The Cat and the Bird

It was an intense game of baseball with the kids that lived next door.

Their front step was home base. A garden sprinkler served as first, a t-shirt dropped on the lawn was second, and an empty milk jug was third. The youngest brother was up to bat, his middle brother was on second. I was standing on the side lines cheering on my best friend.

When suddenly we heard a car screech to a halt just outside their tall garden wall. Next there was a dull thud. Then the car drove away, quickly.

All of us turned white. We dropped our gloves, ball, bat, and ran outside, onto the street, to see what that car had hit.

There, lying on the street, was the orange cat. The fluffy orange cat that was always sleeping on the garden wall or playing with a butterfly. The cat we always knew was there, living its own private life only a few feet away from where each of us played each and every day. And now it was dead.

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The family next door had a little funeral, and the cat was buried deep in a hole the eldest brother dug next to their driveway.

As soon as the funeral was over I ran home. Crying like I had never cried before. Falling into my mom’s waiting lap.

She didn’t know what happened, and had no clue how to console me. I was crying so hard I couldn’t speak. Until finally I uttered, in between sobs and deep breaths, the neighbor’s cat had died.

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That was in this life my very first moment experiencing the entirety and completeness, the solid wall of death.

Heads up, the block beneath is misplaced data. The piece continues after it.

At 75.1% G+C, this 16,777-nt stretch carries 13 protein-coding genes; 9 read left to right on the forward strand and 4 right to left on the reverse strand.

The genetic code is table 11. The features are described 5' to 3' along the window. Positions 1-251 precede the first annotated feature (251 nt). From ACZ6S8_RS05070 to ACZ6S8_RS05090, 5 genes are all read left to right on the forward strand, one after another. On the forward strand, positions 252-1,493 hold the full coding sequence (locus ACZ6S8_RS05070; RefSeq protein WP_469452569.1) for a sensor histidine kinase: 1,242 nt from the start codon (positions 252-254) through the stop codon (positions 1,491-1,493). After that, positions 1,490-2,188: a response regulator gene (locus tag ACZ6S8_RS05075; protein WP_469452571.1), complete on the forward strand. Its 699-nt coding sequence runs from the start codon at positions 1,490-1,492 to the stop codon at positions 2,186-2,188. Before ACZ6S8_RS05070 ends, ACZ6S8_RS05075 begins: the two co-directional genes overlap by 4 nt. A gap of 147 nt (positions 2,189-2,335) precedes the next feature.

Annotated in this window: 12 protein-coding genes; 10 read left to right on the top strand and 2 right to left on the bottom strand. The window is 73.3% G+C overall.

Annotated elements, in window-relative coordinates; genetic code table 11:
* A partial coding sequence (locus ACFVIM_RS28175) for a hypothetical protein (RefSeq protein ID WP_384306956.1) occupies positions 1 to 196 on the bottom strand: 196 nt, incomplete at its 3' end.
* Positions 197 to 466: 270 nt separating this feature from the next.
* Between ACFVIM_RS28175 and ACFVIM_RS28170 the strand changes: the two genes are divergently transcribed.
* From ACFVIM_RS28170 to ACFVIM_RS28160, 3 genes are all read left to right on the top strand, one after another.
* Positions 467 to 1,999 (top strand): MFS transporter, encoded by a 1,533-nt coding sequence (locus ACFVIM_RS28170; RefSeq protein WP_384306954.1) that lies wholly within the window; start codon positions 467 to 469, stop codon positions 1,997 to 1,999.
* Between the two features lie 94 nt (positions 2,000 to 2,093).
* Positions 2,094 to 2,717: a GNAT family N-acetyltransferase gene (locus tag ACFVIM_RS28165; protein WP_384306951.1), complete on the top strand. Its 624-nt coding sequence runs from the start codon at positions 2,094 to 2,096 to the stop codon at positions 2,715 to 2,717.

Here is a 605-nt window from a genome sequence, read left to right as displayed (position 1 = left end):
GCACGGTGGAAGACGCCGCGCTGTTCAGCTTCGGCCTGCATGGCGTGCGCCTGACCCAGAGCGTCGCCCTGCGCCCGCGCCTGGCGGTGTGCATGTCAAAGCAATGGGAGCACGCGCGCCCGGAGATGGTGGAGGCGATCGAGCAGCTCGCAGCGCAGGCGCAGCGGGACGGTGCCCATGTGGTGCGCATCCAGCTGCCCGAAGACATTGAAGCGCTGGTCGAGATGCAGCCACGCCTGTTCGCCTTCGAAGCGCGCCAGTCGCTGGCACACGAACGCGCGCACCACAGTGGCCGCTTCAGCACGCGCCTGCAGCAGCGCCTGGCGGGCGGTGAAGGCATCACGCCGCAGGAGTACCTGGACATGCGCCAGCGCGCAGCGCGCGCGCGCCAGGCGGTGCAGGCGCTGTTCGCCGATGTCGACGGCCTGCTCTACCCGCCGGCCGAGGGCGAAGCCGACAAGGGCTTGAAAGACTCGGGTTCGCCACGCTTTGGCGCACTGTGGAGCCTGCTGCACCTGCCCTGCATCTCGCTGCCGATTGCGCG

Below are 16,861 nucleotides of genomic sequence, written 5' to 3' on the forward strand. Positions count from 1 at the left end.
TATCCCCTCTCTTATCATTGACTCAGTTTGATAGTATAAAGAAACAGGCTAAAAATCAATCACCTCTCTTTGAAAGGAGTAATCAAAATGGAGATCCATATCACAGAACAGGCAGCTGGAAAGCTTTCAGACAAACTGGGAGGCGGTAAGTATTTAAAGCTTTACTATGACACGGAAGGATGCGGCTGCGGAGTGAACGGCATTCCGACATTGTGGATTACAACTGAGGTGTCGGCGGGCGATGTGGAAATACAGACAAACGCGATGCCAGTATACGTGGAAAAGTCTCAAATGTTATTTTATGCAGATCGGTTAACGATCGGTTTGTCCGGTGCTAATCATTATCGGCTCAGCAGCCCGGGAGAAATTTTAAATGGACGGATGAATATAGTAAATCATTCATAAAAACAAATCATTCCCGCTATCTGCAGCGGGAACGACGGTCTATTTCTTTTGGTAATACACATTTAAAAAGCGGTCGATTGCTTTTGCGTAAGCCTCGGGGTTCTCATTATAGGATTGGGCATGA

Recently a tiny little bird made a nest in a wooden cupboard I had left outside.

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The cupboard had a broken drawer that was half open. I didn’t notice, until I attempted to remove a few papers from inside the drawer, and a very upset tiny mother bird flew out, that a bird’s nest had been built inside. I peeked and spotted the mother’s nest, so carefully created. And carefully, very carefully, I took several steps back and left it alone.

Daily I would see this little momma bird bring tiny little worms and such back to the nest it had made, to the waiting babies inside that were recently born.

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One evening, while walking the dog, I decided to take a quick peak inside the drawer. There, inside, was a baby bird. It was all alone quietly extending its little beak upwards, hoping for a meal. And I wondered, where was its mother?

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It was late at night and very dark out, and mother birds usually stay with their young when its night time. Isn’t it too hard for little birds to search for food when its dark?

My yard is very woodsy. Filled with trees, bushes and more. It’s home to butterflies, bees, frogs, opossums, squirrels, and all sorts of birds. Little birds, colorful birds, quacking ducks and many many song birds that perform lovely melodies all day long. But, as well, owls, crows, and even a couple of hawks who sit high up in a taller tree that looks out over the river behind my house.

Birds that eat other birds.

I awoke early the next morning just to see if I saw the mother bird returning. I didn’t. After some time had passed I peaked inside the wooden cupboard’s drawer. And there, lying prone, was an emaciated little lifeless baby bird that had starved to death. Its life over before it even began.

I can only imagine that the mother bird, while out searching for some food for its baby, was eaten by a bigger bird.

Knowing what a mother feels when it has young one to care for, I can only imagine that the mother bird’s last thought, just as it was being eaten, was of its little baby waiting for her back at the nest she had lovingly built to nurse and protect it. Thinking of her baby waiting for its mother to return, to bring it just a little food so that it might grow up, become strong and fly away.

Dying, the mother knew she would never see her baby bird ever again. Her instinct as a mother, her sole reason for living, was being taken way from her. Her little baby bird, she realized, as her final thought, without its mother’s protective care, would soon be dead as well.

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